According to the times, this is what they want:
1 COAT TALES
Why it’s a good idea: A good coat is the kind of item that very few people will splash out on without serious pausing for thought – so taking the stress out of the whole experience is sure to be appreciated.
What you should look for: Think about what he likes – colours, brands, shapes. Does he have a celebrity whose style he admires (whether he admits it or not)? Take your lead from these cues and think of classic colours and durability rather than trends – men tend to buy for the long run.
What you should avoid: Anything too hip, trendy or “now”, and especially anything he wore in primary school at the insistence of his mother. This means duffle coats are out, as are bright-red coats and, with few exceptions, anything with a fur-lined hood, faux or otherwise.
For example: Barbour’s navy wool coat, €435 at Arnotts, is – you might have guessed from the price – a coat for life, with its classic shape and goes-with-everything shade. Too pricey? Try the navy rib collar jacket from Heatons, €39.50.
2 FANCY FRAGRANCE
Why it’s a good idea: While men are entirely open to the idea of buying items they want and need, fragrance often falls into the “luxury” category, so it may be up to someone else in his life to fulfil this olfactory obligation.
What you should look for: Think about the type of man you’re buying for. If he’s well versed in fashion and grooming, he’ll have a vague idea of what’s what and a bottle of aftershave by Gilette isn’t going to cut it. But you could go too far in the other direction; if he’s never heard of it, a €100 bottle of eau du parfum from that cult French brand you read about in this month’s Vogue won’t impress.
What you should avoid: Anything in a super glitzy bottle, unless you are 100 per cent sure this won’t put him off. Gift sets are also – unfortunately – out of the question, because they remind him of the seven Christmases in a row that he got Lynx sets from granny.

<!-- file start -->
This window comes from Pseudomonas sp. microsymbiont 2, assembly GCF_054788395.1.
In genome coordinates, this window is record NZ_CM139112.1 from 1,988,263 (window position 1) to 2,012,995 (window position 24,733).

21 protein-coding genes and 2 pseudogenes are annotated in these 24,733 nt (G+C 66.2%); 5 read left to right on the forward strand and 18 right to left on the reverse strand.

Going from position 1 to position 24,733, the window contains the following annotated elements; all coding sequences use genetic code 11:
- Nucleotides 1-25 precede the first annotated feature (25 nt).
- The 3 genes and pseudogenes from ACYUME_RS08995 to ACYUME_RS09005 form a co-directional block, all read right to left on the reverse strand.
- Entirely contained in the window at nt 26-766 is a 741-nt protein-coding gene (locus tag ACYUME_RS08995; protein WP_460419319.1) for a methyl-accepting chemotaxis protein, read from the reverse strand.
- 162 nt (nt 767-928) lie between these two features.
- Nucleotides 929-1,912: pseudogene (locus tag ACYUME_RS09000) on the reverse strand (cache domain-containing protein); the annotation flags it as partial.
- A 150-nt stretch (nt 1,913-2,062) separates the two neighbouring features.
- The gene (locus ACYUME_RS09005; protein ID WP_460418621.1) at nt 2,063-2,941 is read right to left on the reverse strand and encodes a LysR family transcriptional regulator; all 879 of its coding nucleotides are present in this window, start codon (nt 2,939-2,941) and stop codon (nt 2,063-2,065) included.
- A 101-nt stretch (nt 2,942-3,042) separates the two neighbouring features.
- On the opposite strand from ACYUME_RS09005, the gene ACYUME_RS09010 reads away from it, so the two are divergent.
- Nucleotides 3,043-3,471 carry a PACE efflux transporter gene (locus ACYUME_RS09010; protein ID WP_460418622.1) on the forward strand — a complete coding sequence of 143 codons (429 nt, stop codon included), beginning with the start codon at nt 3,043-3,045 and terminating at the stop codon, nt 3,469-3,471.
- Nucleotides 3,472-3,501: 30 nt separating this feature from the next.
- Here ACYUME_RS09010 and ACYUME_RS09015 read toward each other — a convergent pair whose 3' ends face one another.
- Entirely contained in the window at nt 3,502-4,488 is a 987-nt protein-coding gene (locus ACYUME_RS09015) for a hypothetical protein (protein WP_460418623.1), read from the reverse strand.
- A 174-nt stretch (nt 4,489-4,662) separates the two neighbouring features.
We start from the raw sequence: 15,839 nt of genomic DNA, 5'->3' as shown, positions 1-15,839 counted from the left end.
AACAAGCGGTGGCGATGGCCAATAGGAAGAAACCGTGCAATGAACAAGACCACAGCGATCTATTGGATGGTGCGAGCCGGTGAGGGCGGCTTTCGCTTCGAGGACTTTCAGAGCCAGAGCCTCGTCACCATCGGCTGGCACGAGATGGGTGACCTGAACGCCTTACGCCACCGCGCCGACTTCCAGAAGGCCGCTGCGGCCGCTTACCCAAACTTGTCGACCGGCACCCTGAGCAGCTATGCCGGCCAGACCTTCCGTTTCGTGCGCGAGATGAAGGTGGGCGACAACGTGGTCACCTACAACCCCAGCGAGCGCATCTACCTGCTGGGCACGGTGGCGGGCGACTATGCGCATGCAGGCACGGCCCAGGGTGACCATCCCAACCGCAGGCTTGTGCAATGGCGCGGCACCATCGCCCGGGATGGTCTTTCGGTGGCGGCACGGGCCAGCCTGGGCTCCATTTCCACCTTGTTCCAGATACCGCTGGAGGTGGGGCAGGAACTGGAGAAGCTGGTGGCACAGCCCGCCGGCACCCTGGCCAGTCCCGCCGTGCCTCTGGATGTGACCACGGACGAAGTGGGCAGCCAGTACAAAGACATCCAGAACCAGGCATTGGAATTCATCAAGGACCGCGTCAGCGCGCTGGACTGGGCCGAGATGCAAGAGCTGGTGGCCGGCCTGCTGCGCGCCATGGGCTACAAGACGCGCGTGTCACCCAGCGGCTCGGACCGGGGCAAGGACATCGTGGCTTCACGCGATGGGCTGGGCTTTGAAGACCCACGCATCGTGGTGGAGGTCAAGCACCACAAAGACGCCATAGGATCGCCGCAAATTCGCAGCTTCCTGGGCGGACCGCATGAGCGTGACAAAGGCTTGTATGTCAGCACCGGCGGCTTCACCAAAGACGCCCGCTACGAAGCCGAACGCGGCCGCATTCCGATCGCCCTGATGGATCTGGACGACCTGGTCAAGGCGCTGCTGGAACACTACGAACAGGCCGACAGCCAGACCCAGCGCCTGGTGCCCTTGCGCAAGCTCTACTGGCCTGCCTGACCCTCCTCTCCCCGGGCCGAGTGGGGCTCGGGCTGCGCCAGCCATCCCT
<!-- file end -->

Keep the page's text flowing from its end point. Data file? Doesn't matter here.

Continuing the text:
For example: Bleu de Chanel eau de toilette, €59.50 for 50ml, is one of the French brand’s best-selling male fragrances – a fresh, smoky fragrance.
3 SNAZZY SWEATERS
Why it’s a good idea: Every man wears jumpers (and into this category we will place cardigans, too). They’re practical and, if you opt for wool, warm and long-lasting, and it’s not difficult to figure out sizes, even going on sight.
What you should look for: Consider the tones and styles he goes for. If he has a series of navy jumpers in his arsenal, it’s fair to assume he’s a navy jumper fan. That’s not to say that you should buy him the same; think of buying something he’ll love but doesn’t already own. So go a shade up or down, or try a variation on a (subtle) pattern.
What you should avoid: Don’t use this jumper-buying occasion – or any occasion, really – to try to change him. If he doesn’t own a single patterned jumper, now is not the time to get him into something new. Christmas gifts are designed to be loved, and unless he’s an impressive liar, you’ll both be disappointed on the day.
For example: This grey Fairisle patterned cardigan, €75 by Mantaray at Debenhams, is super-cosy, snug and festive without being redundant come January 1st.